An innovative Israeli-made device that can speed up blood test diagnosis to improve treatment in the field is in use in Israel’s field hospital in Turkey as the country struggles to cope with the aftermath of the devastating earthquakes.
Israeli teams are among many international representatives working to find survivors after two disastrous earthquakes and a series of aftershocks hit Turkey and neighboring Syria, killing more than 33,000 people.
Now, Sight Diagnostics’ OLO device is set to help the Israeli rescuers working on the ground to accurately diagnose the general condition of survivors and speed up the provision of appropriate medical treatment to increase the chances of survival.
Testing on the ground would allow medical authorities to quickly assess the severity of the injuries, such as internal bleeding, infection, damage to vital organs or any other life-threatening conditions.
The OLO analyzer, which is based on AI algorithms, requires only two drops of blood to perform a complete blood count and can deliver test results in the span of 10 minutes.
The company said OLO’s compact size, roughly the size of a home desktop printer, makes it suitable for use in a wide variety of remote environments, beyond the central laboratory.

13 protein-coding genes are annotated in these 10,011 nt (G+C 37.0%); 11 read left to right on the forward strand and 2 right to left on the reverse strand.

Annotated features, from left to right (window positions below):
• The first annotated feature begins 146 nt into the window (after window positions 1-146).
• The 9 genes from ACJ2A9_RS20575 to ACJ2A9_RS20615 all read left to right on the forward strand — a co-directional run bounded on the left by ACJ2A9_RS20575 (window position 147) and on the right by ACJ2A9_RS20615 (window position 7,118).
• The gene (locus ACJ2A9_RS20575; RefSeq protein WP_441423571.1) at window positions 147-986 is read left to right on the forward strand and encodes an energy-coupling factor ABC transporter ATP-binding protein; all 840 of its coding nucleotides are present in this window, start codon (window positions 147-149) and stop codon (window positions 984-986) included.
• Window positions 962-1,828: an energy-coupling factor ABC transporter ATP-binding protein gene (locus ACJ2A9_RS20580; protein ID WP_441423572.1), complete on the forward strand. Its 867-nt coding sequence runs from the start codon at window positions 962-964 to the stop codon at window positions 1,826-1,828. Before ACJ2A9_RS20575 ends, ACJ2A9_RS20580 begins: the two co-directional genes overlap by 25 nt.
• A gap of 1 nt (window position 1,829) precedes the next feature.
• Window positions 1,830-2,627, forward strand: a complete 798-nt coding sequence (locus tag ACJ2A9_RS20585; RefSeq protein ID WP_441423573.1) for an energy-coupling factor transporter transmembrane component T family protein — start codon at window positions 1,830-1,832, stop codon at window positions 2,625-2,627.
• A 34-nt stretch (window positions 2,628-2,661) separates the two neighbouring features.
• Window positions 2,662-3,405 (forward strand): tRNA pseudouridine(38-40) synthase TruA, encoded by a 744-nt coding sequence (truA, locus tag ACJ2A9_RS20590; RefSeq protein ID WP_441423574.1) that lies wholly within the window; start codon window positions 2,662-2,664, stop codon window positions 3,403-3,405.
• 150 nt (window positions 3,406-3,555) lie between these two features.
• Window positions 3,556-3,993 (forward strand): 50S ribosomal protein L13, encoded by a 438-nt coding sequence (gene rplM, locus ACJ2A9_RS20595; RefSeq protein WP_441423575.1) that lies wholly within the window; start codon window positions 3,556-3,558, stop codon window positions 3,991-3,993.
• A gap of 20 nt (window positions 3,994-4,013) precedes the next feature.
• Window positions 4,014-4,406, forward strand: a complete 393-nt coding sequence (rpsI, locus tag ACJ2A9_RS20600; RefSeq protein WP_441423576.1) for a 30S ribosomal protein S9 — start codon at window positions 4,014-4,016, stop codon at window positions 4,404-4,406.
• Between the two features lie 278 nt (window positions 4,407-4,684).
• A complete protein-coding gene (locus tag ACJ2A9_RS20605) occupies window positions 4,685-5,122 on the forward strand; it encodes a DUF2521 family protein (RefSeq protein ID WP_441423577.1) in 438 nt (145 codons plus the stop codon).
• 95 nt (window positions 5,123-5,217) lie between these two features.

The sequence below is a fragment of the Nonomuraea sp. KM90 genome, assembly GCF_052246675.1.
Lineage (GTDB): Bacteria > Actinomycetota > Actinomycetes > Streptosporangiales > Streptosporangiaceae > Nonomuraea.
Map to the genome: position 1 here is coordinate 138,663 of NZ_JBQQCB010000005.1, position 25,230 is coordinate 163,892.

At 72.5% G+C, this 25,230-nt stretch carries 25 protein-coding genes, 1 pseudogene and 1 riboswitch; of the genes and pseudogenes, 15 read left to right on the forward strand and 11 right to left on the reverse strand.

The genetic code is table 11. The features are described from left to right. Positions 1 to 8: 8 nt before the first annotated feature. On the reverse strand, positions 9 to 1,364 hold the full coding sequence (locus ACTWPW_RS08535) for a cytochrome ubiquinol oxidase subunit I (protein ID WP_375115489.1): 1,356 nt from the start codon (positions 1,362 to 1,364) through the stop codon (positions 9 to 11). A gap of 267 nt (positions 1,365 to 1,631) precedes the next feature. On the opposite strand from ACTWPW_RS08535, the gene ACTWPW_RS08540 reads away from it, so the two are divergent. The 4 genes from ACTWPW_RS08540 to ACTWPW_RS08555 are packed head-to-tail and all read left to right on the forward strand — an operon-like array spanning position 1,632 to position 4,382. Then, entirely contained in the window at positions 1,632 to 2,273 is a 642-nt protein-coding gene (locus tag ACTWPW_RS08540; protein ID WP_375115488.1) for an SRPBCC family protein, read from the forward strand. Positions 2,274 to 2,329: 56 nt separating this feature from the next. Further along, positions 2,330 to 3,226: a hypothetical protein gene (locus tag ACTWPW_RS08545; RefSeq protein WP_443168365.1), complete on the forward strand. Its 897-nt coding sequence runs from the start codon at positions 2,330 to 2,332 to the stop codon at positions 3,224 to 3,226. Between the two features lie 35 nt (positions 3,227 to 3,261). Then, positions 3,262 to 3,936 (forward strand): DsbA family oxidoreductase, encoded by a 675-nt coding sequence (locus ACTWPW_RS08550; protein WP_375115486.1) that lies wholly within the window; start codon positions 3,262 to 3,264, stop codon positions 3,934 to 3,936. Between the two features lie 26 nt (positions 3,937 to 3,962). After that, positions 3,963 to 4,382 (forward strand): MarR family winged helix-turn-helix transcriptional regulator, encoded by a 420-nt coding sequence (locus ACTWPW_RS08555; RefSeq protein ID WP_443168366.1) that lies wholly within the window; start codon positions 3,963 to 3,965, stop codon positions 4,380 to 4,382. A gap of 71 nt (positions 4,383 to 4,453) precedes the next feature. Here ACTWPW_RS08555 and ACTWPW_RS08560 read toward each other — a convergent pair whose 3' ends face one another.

Sight Diagnostics said the IDF Medical Corps approached the Israeli company, asking it to provide the device to the IDF field hospital located in the disaster area.
So far, two devices and hundreds of test kits have been sent to Turkey, with each kit able to analyze a single blood test.
“Sight Diagnostics’ mission is to provide better care when and where it is needed by bringing fast and convenient blood diagnostics to the point of care without compromising on accuracy,” said Doron Birger, Interim CEO & Chairman of the Board at Sight Diagnostics.
“As much as we wish these situations won’t happen, we are honored to have a small but significant contribution to providing better care to the disaster survivors in Turkey,” he added.
The device is also approved for use in the United States by the FDA, where it was cleared for “moderately complex setting.”
Sight Diagnostics made headlines two years ago, when it was deployed at John Radcliffe Hospital, part of Oxford University Hospitals NHS Foundation.
It allowed staff at the hospital’s emergency departments to determine the likelihood of patients having COVID-19, when the UK was battling the onset of one of its many coronavirus waves.
Sight Diagnostics was founded in 2011, and has offices in Israel, the US and the UK. The company’s first product, Parasight, was used to diagnose malaria in over 24 countries across the globe.